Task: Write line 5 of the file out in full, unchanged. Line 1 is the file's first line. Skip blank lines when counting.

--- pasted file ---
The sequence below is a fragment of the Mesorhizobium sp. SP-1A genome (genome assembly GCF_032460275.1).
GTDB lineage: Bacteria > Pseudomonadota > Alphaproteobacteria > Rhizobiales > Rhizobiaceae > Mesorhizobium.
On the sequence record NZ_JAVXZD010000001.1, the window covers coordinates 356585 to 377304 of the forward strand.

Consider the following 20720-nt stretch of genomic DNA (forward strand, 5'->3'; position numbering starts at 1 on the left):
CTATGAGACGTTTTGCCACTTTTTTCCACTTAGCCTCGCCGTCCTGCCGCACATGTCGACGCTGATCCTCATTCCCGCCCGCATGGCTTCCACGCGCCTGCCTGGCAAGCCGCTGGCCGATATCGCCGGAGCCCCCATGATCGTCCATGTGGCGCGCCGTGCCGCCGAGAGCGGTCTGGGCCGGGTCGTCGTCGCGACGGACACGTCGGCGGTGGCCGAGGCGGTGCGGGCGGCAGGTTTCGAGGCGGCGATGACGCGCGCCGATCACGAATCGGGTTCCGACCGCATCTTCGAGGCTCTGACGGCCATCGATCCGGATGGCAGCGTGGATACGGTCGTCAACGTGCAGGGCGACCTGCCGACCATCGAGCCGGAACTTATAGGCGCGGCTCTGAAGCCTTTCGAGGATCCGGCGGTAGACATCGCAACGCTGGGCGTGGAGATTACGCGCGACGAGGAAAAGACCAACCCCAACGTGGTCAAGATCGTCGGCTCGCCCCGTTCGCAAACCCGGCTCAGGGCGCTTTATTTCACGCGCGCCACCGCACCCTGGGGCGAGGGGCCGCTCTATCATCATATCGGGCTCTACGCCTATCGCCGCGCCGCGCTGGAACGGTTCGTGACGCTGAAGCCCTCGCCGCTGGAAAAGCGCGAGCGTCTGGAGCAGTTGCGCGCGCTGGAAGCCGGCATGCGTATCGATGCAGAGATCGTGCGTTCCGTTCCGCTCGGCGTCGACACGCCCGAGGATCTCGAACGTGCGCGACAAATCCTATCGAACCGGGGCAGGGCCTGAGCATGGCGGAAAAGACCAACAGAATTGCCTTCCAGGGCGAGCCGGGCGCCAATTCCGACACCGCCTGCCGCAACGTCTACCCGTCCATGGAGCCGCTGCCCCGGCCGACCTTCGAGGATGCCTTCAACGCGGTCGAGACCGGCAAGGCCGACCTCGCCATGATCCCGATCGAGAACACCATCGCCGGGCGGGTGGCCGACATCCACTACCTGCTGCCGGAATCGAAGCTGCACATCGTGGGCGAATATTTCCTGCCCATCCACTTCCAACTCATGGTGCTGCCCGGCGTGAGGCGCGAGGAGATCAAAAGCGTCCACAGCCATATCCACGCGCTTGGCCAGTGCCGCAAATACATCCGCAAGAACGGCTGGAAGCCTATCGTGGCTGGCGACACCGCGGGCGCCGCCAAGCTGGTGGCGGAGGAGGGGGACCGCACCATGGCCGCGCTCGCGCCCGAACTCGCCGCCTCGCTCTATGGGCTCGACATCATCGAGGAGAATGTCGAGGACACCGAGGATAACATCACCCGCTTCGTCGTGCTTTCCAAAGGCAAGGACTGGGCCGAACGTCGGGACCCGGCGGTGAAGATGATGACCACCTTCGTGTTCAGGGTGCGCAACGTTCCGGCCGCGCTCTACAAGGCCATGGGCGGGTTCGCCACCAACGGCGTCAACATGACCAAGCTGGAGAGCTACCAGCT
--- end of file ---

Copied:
CTATGAGACGTTTTGCCACTTTTTTCCACTTAGCCTCGCCGTCCTGCCGCACATGTCGACGCTGATCCTCATTCCCGCCCGCATGGCTTCCACGCGCCTGCCTGGCAAGCCGCTGGCCGATATCGCCGGAGCCCCCATGATCGTCCATGTGGCGCGCCGTGCCGCCGAGAGCGGTCTGGGCCGGGTCGTCGTCGCGACGGACACGTCGGCGGTGGCCGAGGCGGTGCGGGCGGCAGGTTTCGAGGCGGCGATGACGCGCGCCGATCACGAATCGGGTTCCGACCGCATCTTCGAGGCTCTGACGGCCATCGATCCGGATGGCAGCGTGGATACGGTCGTCAACGTGCAGGGCGACCTGCCGACCATCGAGCCGGAACTTATAGGCGCGGCTCTGAAGCCTTTCGAGGATCCGGCGGTAGACATCGCAACGCTGGGCGTGGAGATTACGCGCGACGAGGAAAAGACCAACCCCAACGTGGTCAAGATCGTCGGCTCGCCCCGTTCGCAAACCCGGCTCAGGGCGCTTTATTTCACGCGCGCCACCGCACCCTGGGGCGAGGGGCCGCTCTATCATCATATCGGGCTCTACGCCTATCGCCGCGCCGCGCTGGAACGGTTCGTGACGCTGAAGCCCTCGCCGCTGGAAAAGCGCGAGCGTCTGGAGCAGTTGCGCGCGCTGGAAGCCGGCATGCGTATCGATGCAGAGATCGTGCGTTCCGTTCCGCTCGGCGTCGACACGCCCGAGGATCTCGAACGTGCGCGACAAATCCTATCGAACCGGGGCAGGGCCTGAGCATGGCGGAAAAGACCAACAGAATTGCCTTCCAGGGCGAGCCGGGCGCCAATTCCGACACCGCCTGCCGCAACGTCTACCCGTCCATGGAGCCGCTGCCCCGGCCGACCTTCGAGGATGCCTTCAACGCGGTCGAGACCGGCAAGGCCGACCTCGCCATGATCCCGATCGAGAACACCATCGCCGGGCGGGTGGCCGACATCCACTACCTGCTGCCGGAATCGAAGCTGCACATCGTGGGCGAATATTTCCTGCCCATCCACTTCCAACTCATGGTGCTGCCCGGCGTGAGGCGCGAGGAGATCAAAAGCGTCCACAGCCATATCCACGCGCTTGGCCAGTGCCGCAAATACATCCGCAAGAACGGCTGGAAGCCTATCGTGGCTGGCGACACCGCGGGCGCCGCCAAGCTGGTGGCGGAGGAGGGGGACCGCACCATGGCCGCGCTCGCGCCCGAACTCGCCGCCTCGCTCTATGGGCTCGACATCATCGAGGAGAATGTCGAGGACACCGAGGATAACATCACCCGCTTCGTCGTGCTTTCCAAAGGCAAGGACTGGGCCGAACGTCGGGACCCGGCGGTGAAGATGATGACCACCTTCGTGTTCAGGGTGCGCAACGTTCCGGCCGCGCTCTACAAGGCCATGGGCGGGTTCGCCACCAACGGCGTCAACATGACCAAGCTGGAGAGCTACCAGCT